A Wall Street pro came to the rescue for Skechers (NYSE:SKX) to snap a streak of eight consecutive trading days of lower closing prices on Monday. As fate would have it, the savior is also the one who probably triggered the initial sell-off.
Susquehanna analyst Sam Poser upgraded the reeling shares of the leading maker of walking footwear this week. He is boosting his rating from "negative" to "neutral." Poser thinks Skechers stock is fairly valued at this point, slapping it with a $25 price target. Susquehanna's analyst realizes that there are near-term challenges at Skechers -- specifically with its struggling domestic wholesale business -- but the recent sell-off finds him stepping back from his bearish call.
The analyst update came as a refreshing surprise, sending the stock 2% higher in Monday's trading. That's a poetic update. If we roll back to two Wednesdays ago, when the eight-day streak of losses began, that day kicked off with Poser downgrading the stock.
Poser's bearish call two weeks ago and today's upgrade aren't bookends to a cruel eight trading days that shaved away 17% of the stock's value. The symmetry isn't right, as Poser's call two weeks ago was to lower his rating on the stock by two notches, going from "positive" to "negative." Taking two steps back and only moving up one doesn't make for a fair trade.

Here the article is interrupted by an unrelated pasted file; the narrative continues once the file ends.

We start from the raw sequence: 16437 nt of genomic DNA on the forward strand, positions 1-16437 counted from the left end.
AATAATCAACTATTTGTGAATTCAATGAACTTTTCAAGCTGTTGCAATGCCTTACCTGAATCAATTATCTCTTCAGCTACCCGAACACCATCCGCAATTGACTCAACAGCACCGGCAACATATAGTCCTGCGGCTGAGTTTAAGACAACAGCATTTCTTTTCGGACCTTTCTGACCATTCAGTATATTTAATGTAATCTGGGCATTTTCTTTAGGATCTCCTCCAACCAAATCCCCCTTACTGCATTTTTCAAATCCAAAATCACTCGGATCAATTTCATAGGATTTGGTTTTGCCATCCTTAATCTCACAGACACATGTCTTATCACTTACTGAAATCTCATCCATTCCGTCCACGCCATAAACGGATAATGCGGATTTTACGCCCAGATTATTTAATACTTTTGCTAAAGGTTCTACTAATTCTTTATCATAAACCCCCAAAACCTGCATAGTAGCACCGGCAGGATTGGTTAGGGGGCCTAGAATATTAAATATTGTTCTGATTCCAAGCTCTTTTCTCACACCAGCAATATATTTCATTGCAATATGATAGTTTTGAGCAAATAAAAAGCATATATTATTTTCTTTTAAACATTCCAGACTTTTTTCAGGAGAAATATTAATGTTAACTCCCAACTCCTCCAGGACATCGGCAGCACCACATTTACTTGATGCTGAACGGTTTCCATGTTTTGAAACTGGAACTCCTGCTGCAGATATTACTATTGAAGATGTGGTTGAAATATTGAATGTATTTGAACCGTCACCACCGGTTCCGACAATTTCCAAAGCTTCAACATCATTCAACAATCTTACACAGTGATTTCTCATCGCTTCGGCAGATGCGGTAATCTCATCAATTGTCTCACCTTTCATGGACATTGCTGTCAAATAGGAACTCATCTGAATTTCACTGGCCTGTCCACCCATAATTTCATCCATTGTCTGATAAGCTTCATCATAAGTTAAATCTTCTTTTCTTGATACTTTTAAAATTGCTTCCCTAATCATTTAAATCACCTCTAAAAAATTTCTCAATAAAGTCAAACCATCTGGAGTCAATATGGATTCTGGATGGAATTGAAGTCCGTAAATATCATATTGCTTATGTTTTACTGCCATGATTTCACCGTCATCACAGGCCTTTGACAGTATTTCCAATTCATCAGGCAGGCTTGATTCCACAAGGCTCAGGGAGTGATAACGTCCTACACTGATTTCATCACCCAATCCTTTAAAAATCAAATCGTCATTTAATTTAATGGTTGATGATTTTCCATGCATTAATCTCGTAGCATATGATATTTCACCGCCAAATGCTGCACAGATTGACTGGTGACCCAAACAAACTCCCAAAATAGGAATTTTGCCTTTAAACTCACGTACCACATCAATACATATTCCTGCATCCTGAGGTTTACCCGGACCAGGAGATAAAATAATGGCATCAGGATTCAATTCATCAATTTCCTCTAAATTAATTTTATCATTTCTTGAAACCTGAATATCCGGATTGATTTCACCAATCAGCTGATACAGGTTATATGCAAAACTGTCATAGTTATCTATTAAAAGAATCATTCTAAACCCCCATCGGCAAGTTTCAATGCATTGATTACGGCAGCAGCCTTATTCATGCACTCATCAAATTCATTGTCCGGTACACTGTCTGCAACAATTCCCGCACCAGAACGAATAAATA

Poser is also reacting opportunistically to the stock's double-digit slide since he turned bearish late last month. He's not having a change of heart when it comes to fundamentals. His concerns remain from two weeks ago -- namely, channel checks show retailers as being more enthusiastic about stocking rival brands.
Skechers has posted three consecutive quarters of year-over-year declines in its domestic wholesale business. Strength overseas and at its namesake stores have been enough to offset the declines on the stateside wholesale front, but it remains a challenge for the stock that until sliding last year had been a market darling. Poser's double downgrade last month had him slashing his U.S. wholesale sales forecast from 7% this year and 7.6% in fiscal 2018 to just 2.5% in fiscal 2017 and 4% next year.
We'll get a clearer picture later this month, when Skechers reports its first-quarter results. Back in February, Skechers was targeting a dip in profitability of 7% to 10% in top-line growth. If Poser is right that trends are generally working against Skechers, that would translate into a weaker performance and a rough outlook. Bulls will be grateful to see an end to a rare string of lower closing prices for eight consecutive trading days, but it will be up to Skechers and its quarterly financial update to dictate which way the stock heads later this month.